a Schematic illustration of the experimental design. Following the induction of autophagy by 3h rapamycin treatment, vacuoles from yeasts were purified by ultracentrifugal flotation. A strain deleted for the vacuolar nuclease Rny1, which degrades nucleic acids within the vacuole, was used. b Autophagy-dependent mRNA accumulation in the vacuole fraction. Agarose gel electrophoresis image of RNAs detected in the vacuole fraction of rapamycin-treated (3h) cells. rRNA subtraction was performed by treating extracted RNA samples with oligonucleotides complementary to rRNAs. Representative results from three independent experiments are shown. Asterisk indicates a nonspecific band. c Meta-gene analysis for mRNA-Seq read distributions around the 5 and 3 ends of transcripts from whole-cell lysate (gray) or vacuole fraction (purple). The 5 end of reads is depicted. The line and shaded area represent the median and interquartile range, respectively. d Change in mitochondrial genome-encoded mRNAs enrichment in vacuoles versus total cellular extracts following 3h rapamycin treatment. Box plots show the accumulation of reads originating from nuclear and mitochondrial genomes, as determined by RNA-Seq. The median, interquartile range (IQR), and 1.5 IQR are represented by a solid line, box, and whiskers, respectively. Significance was determined by unpaired two-sided Mann-Whitney U-test.
Using rapamycin to induce autophagy through TORC1 suppression14 and the vacuole purification method described above, we examined the accumulation of RNA species in vacuoles. In addition to rRNAs, we also detected mRNAs that were clearly observed following rRNA subtraction (Fig.1b). Importantly, we determined that the presence of mRNAs in vacuoles depends on autophagy: mRNAs were hardly detected in atg2 cells, which are completely defective for autophagy15.
Next, we characterized the mRNAs in the vacuoles by RNA sequencing. The even distribution of vacuolar mRNA reads suggests that nontruncated, full length mRNAs are delivered to vacuoles in rny1 cells (Fig.1c) and verifies that Rny1 is the sole vacuolar nuclease responsible for mRNA degradation13. In contrast to nuclear genome-encoded mRNAs, mitochondrial genome-encoded mRNAs were clearly excluded from the vacuole fraction (Fig.1d), suggesting only limited mitochondrial degradation under the employed conditions.
We next set out to determine unique features of mRNA species delivered to the vacuole while accounting for previously reported dramatic changes in the cellular transcriptome upon rapamycin treatment (Supplementary Fig.2a and see Materials and Methods)16. A broad spectrum of mRNAs is delivered to the vacuole (Fig.2a and Supplementary Fig.2b). We identified quantitatively over- and under-represented subsets of mRNAs relative to the cellular transcriptome, which we refer to as vacuole enriched and vacuole depleted, respectively. Notably, this analysis further ensured that the delivery of vacuole-enriched mRNAs is dependent on Atg2 (Fig.2b). Northern blotting of representative vacuole-enriched mRNAs further confirmed autophagy-dependent mRNA enrichment in the vacuole (Supplementary Fig.2c).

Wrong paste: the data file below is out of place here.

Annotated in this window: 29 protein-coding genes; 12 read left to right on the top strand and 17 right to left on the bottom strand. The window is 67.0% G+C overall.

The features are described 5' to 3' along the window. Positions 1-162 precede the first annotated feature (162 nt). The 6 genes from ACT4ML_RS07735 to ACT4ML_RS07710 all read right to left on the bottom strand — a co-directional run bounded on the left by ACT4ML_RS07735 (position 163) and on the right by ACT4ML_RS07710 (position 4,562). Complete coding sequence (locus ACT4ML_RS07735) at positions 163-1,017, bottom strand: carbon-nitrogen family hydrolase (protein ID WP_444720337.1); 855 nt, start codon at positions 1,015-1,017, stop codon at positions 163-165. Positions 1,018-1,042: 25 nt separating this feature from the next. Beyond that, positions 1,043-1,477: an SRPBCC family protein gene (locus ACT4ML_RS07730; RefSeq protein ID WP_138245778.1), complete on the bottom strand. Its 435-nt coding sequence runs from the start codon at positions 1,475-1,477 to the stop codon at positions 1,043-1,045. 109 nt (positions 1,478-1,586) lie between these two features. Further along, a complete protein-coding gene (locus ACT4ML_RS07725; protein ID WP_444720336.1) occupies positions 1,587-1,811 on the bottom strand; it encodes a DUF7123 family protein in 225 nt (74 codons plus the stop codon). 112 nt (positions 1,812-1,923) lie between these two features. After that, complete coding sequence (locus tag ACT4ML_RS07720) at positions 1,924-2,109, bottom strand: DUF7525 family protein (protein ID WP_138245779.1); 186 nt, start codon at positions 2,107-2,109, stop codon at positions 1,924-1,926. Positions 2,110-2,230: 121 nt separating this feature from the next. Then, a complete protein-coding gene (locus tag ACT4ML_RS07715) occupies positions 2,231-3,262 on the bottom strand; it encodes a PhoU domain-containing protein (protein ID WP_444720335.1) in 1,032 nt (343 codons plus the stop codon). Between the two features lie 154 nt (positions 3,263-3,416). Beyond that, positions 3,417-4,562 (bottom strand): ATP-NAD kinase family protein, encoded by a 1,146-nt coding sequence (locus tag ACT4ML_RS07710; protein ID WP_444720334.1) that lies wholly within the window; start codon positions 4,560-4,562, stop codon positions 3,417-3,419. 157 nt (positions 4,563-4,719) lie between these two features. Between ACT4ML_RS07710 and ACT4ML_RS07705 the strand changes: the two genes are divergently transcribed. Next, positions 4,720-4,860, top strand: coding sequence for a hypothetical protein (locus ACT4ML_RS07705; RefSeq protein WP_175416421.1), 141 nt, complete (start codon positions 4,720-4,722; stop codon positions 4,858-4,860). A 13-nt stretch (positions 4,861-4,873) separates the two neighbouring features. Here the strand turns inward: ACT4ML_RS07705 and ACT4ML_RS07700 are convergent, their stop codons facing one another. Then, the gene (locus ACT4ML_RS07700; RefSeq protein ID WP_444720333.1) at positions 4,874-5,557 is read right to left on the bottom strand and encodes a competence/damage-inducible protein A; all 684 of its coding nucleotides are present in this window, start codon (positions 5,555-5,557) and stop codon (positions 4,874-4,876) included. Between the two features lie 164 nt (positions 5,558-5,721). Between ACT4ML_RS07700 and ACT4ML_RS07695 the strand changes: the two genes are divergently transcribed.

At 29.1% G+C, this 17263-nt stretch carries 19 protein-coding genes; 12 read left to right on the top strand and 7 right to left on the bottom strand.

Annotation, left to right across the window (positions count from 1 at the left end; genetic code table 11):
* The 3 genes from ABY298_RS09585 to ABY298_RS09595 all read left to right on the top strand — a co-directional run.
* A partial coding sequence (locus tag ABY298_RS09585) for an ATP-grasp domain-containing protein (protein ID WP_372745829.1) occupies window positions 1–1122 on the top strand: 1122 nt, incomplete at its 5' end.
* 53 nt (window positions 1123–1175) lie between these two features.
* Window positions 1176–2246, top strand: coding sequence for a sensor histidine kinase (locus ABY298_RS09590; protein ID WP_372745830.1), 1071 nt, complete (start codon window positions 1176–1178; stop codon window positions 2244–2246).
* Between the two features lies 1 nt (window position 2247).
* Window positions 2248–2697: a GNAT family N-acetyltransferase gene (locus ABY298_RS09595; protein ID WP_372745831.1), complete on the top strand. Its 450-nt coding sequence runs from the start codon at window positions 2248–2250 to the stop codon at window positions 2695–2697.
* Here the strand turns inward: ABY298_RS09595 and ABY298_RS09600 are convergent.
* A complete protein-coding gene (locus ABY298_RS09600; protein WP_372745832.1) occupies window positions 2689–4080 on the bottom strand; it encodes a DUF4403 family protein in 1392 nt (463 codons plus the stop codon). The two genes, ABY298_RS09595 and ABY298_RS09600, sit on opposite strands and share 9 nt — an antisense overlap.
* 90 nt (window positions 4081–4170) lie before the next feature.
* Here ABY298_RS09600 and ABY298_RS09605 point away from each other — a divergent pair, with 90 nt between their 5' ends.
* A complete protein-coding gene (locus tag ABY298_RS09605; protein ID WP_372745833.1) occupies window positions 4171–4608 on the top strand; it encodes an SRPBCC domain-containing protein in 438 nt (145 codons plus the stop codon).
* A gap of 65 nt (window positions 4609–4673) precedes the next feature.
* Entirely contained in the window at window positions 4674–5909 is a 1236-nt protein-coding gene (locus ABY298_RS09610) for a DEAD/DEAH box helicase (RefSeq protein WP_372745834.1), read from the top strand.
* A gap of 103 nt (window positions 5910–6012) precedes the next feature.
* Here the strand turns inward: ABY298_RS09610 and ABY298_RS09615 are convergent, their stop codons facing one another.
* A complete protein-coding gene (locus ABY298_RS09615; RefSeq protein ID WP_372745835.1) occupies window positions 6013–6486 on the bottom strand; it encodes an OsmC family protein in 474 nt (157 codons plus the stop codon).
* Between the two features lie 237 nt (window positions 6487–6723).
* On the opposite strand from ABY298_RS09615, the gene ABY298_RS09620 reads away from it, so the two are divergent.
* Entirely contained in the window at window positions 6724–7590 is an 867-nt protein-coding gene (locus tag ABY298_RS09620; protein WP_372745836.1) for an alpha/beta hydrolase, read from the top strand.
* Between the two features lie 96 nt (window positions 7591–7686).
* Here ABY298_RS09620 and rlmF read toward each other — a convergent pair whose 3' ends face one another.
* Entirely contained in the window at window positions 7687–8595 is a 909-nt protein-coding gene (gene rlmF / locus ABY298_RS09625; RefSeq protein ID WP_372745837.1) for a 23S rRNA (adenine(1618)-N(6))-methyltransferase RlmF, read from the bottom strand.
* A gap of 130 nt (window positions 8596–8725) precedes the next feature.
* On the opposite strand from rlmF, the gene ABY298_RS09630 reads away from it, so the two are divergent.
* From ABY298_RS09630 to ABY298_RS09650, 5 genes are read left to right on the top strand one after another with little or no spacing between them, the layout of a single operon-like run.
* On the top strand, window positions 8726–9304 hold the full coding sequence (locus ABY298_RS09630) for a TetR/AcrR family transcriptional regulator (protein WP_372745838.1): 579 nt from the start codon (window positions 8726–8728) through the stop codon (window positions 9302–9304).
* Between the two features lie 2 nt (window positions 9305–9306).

a Relative rapamycin-induced mRNA delivery into vacuoles. MA (log ratio vs. mean average) plot of 5592 mRNAs showing relative mRNA enrichment in vacuoles following rapamycin treatment (3h) versus transcript per million (TPM) in rny1 cells in growing condition. mRNAs identified as deviating significantly from total cell extracts were classified as enriched (log2-fold change1 and q value<0.01) or depleted (log2-fold change1 and q value<0.01), as indicated in red and blue, respectively. b Autophagy dependency of vacuole-enriched mRNA delivery to the vacuole. Box plot showing the relative mRNA enrichment of vacuole-enriched mRNAs following rapamycin treatment (3h) in rny1 and rny1 atg2 cells. The median, IQR, and 1.5 IQR are represented by solid line, box, and whiskers, respectively. Significance was determined by unpaired two-sided Mann-Whitney U-test. c Gene ontology analysis of mRNAs by relative vacuolar enrichment, as determined by iPAGE62. The representative vacuole-enriched (red) or -depleted (blue) genes analyzed in this study are shown. d Time course of vacuole-enriched (red) or -depleted (blue) mRNA accumulation in rny1 cell vacuoles following rapamycin treatment. e Overview of a labeling strategy employing 4-thiouracil (4-thioU) with rapamycin treatment to monitor mRNA degradation. f Persistence of 4-thioU-labeled vacuole-enriched (red) or -depleted (blue) mRNAs following 1h rapamycin treatment as determined by the strategy shown in e. Data were normalized to 4-thioU-labeled mRNA values detected in WT cells, which were set to 1. In d and f, data present mean (line) and individual results (points) of three independent experiments.
Next, we conducted functional characterization of the vacuole-enriched and -depleted mRNAs by gene ontology analysis. Strikingly, housekeeping mRNAs associated with amino acid biosynthesis and ribosomal proteins were most likely to be delivered to vacuoles (Fig.2c). In contrast, the vacuole-depleted fraction was characterized by mRNAs with regulatory roles, such as those encoding proteins with protein kinase, energy reserve metabolism, and transcriptional activator (Fig.2c). We note that the mRNA selectivity is independent of basal mRNA abundance in cells (Fig.2a). Taken together, these results reveal that autophagy-mediated mRNA delivery to vacuoles is selective, not random, in nature.